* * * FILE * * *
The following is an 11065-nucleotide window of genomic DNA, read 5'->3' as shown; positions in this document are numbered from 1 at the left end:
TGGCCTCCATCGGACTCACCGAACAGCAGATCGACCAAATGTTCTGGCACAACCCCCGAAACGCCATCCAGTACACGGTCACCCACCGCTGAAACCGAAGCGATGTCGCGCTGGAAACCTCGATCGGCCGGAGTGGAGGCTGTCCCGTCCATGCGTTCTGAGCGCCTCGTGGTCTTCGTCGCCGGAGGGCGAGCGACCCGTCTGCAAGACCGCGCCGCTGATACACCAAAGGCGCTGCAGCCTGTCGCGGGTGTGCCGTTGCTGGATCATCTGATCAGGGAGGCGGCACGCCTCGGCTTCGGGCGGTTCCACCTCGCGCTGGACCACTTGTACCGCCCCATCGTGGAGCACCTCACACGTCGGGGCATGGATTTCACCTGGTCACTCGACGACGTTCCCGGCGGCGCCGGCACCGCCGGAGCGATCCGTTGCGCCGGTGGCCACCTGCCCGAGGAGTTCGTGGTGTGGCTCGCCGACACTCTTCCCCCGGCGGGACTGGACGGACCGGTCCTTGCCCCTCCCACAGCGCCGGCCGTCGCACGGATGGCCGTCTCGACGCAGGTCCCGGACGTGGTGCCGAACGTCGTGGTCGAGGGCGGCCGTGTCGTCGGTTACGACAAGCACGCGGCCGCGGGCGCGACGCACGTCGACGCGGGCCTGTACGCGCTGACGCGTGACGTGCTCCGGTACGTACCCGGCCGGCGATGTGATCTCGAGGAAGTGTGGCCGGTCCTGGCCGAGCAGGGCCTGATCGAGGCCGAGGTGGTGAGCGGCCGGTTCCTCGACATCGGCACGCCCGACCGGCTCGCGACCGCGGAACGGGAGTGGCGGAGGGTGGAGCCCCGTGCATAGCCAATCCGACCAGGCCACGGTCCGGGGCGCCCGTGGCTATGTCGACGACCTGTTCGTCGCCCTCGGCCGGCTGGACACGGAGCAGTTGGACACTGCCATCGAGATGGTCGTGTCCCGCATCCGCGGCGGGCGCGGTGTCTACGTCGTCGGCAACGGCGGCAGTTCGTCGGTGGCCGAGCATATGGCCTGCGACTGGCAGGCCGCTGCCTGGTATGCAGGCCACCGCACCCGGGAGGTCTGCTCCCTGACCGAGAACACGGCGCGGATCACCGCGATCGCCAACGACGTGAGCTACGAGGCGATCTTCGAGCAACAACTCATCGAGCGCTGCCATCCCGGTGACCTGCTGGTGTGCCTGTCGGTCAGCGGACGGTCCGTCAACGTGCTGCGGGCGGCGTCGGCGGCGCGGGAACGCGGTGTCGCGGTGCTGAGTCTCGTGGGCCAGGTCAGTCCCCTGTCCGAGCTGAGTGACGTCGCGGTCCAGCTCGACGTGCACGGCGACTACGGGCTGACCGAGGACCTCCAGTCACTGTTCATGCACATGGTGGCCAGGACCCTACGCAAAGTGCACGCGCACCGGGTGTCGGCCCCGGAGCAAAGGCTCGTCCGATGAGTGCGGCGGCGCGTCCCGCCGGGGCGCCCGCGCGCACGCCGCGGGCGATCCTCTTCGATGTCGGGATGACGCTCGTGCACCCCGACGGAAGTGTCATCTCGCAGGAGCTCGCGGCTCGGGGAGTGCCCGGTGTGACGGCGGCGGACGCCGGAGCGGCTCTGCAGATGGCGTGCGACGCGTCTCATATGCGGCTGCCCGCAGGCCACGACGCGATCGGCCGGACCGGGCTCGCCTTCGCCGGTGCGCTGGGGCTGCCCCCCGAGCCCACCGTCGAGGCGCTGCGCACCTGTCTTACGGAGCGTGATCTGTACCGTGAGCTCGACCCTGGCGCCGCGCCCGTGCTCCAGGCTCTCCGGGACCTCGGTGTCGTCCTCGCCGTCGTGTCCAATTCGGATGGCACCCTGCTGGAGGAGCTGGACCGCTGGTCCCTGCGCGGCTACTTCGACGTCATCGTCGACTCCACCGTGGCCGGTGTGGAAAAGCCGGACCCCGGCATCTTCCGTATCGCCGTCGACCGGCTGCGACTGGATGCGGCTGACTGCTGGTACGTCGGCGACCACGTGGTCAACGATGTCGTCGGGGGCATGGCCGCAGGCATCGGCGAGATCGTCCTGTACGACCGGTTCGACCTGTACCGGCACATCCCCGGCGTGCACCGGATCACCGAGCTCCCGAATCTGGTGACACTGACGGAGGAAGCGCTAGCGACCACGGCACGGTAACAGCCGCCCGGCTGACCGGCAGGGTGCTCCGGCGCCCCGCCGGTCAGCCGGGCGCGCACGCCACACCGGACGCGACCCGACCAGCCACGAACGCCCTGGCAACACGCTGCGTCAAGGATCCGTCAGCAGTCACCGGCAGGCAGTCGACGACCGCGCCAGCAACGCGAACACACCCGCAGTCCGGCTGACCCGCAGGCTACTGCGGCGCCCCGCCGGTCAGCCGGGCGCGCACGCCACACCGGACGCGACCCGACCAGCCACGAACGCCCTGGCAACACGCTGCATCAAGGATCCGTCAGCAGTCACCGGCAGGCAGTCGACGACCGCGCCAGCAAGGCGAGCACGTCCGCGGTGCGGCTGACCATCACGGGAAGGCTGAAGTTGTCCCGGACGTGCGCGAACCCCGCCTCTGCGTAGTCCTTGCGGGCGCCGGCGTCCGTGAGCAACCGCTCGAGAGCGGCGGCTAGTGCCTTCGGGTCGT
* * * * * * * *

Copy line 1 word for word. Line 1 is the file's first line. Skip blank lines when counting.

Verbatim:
The following is an 11065-nucleotide window of genomic DNA, read 5'->3' as shown; positions in this document are numbered from 1 at the left end: